"What if: the primitive perspective is as
true as the scientific perspective and the world is filled with
signs, messages and miracles?"
— William W.
Keen, MD; "I Believe in God and in Evolution," 1922
So there I was, very early Tuesday morning,
wrapped in my oversize plaid robe, standing on my front walk
under the evergreen trees, sipping hot chocolate from my "We
love our grandma" mug, watching the moon go into eclipse through
the nearly winter clouds.
This was the first time since 1638 that an
eclipse of the moon occurred on the winter solstice. That last
date was, according to historians Priscilla Lord and Virginia
Gamage, three years after the Massachusetts General Court named
Marblehead a separate plantation "to punish Salem for its
reluctance to banish the dissident Roger Williams."
If the sky was clear, colonials on the North
Shore might have noticed the eclipse; if the night was stormy,
like this year, they might have ascribed Earth's shadow to
passing clouds. Perhaps the Naumkeags, who summered on my street
but moved inland during the winter, would have been paying more
attention to nature's signs and portents and been properly awed.
The twins, who love their grandma, could have
been watching the eclipse in Las Vegas, where they and their
parents had joined their Grumpaw and their cousins for a family
holiday, except it was raining there. My ex-husband was
e-mailing me photos of the kids at the arcades and ignoring my
suggestion to wake the entire family at midnight and take them
to the roof of the hotel or, better yet, out into the desert,
just in case the clouds parted there, too, for a portentous
I am so grateful that he and his wife, who
live in New Jersey, planned this family trip, as it helped
discourage our son from having Christmas in Baja California as
usual. The Mexican vacation home was an excellent investment
until the drug cartels took over the border. Christmas does not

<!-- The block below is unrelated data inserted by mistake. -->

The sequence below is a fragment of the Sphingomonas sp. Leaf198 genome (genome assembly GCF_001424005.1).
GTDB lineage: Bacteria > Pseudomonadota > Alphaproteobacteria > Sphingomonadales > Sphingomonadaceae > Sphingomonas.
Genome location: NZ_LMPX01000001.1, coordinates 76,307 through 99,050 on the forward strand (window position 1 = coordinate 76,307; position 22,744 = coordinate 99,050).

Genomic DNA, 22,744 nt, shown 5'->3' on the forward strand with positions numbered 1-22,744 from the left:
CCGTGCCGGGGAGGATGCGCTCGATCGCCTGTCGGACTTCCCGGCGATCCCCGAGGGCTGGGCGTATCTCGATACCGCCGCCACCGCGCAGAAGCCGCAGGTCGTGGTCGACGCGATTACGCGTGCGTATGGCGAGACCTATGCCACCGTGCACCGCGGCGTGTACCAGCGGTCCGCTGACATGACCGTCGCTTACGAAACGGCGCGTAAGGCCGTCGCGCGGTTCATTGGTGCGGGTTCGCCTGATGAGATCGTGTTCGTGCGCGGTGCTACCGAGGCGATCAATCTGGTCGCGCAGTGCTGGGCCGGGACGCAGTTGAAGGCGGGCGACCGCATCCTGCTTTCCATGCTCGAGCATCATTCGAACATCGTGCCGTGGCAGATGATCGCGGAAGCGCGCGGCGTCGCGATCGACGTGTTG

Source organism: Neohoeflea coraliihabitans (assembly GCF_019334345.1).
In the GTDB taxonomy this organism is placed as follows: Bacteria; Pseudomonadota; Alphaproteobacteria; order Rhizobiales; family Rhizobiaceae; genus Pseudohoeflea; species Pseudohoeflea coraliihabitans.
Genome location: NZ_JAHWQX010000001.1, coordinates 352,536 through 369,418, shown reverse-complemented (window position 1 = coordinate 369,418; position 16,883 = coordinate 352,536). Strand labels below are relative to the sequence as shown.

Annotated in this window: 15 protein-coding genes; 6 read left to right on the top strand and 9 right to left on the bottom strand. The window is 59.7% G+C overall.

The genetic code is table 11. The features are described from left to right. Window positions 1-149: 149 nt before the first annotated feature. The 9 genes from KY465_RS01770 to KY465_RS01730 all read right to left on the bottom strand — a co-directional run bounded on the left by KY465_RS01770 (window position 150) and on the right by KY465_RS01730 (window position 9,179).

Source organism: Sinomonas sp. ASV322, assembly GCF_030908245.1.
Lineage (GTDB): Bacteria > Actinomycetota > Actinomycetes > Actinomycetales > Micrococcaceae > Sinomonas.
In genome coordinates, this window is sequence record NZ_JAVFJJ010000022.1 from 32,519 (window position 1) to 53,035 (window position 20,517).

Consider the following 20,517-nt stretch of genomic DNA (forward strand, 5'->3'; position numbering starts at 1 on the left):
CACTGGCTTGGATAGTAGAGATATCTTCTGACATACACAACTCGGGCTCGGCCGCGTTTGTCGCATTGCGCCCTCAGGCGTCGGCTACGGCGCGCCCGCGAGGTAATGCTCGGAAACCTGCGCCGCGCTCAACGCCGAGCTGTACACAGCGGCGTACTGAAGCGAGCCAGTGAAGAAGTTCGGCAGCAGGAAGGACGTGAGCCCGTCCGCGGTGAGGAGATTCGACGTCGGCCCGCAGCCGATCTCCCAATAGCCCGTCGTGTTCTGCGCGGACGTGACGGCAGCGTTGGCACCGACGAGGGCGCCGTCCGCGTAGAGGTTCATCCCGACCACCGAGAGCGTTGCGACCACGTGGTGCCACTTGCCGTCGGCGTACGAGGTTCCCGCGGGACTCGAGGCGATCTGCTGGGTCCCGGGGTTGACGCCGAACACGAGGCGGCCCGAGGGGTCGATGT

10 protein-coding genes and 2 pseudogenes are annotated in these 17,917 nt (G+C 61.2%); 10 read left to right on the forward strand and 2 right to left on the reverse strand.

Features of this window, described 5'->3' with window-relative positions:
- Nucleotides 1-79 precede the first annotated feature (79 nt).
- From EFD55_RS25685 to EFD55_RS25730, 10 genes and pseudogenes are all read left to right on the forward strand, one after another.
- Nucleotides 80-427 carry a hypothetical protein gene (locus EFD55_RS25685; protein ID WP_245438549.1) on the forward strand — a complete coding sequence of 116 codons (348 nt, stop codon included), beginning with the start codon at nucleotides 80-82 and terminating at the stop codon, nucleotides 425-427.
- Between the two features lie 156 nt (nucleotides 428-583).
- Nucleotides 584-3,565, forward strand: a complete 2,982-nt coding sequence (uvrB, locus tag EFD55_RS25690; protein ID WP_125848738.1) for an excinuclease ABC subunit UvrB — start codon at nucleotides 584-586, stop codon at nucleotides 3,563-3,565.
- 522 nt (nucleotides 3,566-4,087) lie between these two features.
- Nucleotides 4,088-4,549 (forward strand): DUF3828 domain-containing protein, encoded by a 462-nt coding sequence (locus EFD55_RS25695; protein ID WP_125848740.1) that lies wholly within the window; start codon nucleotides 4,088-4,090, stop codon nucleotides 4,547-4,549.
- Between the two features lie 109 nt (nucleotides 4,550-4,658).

prevent evil, as we know from the story of King Herod killing
baby boys to prevent a new, prophesied "king" from growing up in
his Middle Eastern territory.
Speaking of New Jersey, that state's
governor, Chris Christie, was on "60 Minutes" last Sunday,
featured in a frightening segment about the possibly pending
collapse of some states and communities from the weight of their
Which reminds me: Lo, an angel appeared
Tuesday from on high to note my error in last week's column: The
baby Jesus, were he born here this year, would owe not $22,000,
but roughly twice that amount, in national debt.
Actually, it wasn't an angel, it was Avi
Nelson who caught the mistake. I think I got the number from a
column written in 2003 instead of 2010. I should note that the
$45,000 doesn't include the national unfunded liabilities like
Social Security and Medicare. Happy birthday, baby Jesus.
I celebrate His birthday, along with the
winter solstice, evolution and miracles in general. An amazing
article in the new National Geographic shows photos of the black
hole, named Sagittarius A*, at the center of our galaxy. Turns
out that the darkness is not eating the Milky Way as quickly as
had been thought, and might not swallow us at all. Isn't this a
great "scientific message"?
Also read an article about the recent
discovery of a life form at Mono Lake in the Sierra Nevadas
(near where the grandma-loving twins live) that does not contain
all the elements that science had thought were required for
According to NASA, "the little bacterial
microbes found at Mono Lake use five of the usual six building
blocks of life — carbon, hydrogen, nitrogen, oxygen and sulfur.
Instead of phosphorus, the Mono Lake life-forms use the usually
poisonous arsenic to build their DNA."
Wow! Life from poison. Like good from evil,
isn't this a hopeful Christmas message? Maybe Mexico will
prevail over the drug cartels, and fix its economy, ending
While waiting for the eclipse, I watched
"Endgame" on PBS, about the apartheid negotiations in South
Africa that ended white rule without the long-feared bloodbath.
At the end of the film, there was a note stating that the same
successful negotiating process used in South Africa is being
tried by Sinn Fein negotiators with Hamas in the Middle East.
I remember when peace in Northern Ireland
seemed as impossible as success in South Africa, or the Balkans.
And yet, as with Nazi Germany and Soviet Communism, the darkness
did not prevail.
Perhaps, with both the scientific and
religious perspectives, this is the message of Christmas,
validated by new scientific discoveries, as well as the
traditional story of the Nativity. Problems can be solved; wars
can be won; dissidents, from Roger Williams to William Keen to
reformers like Gov. Christie to determined negotiators around
the world, can prevail; and hope can shine through the clouds of
disillusionment and despair.
The moon was not swallowed by the dark, our
galaxy may not be swallowed by a black hole, there may someday
be peace on Earth to men of good will.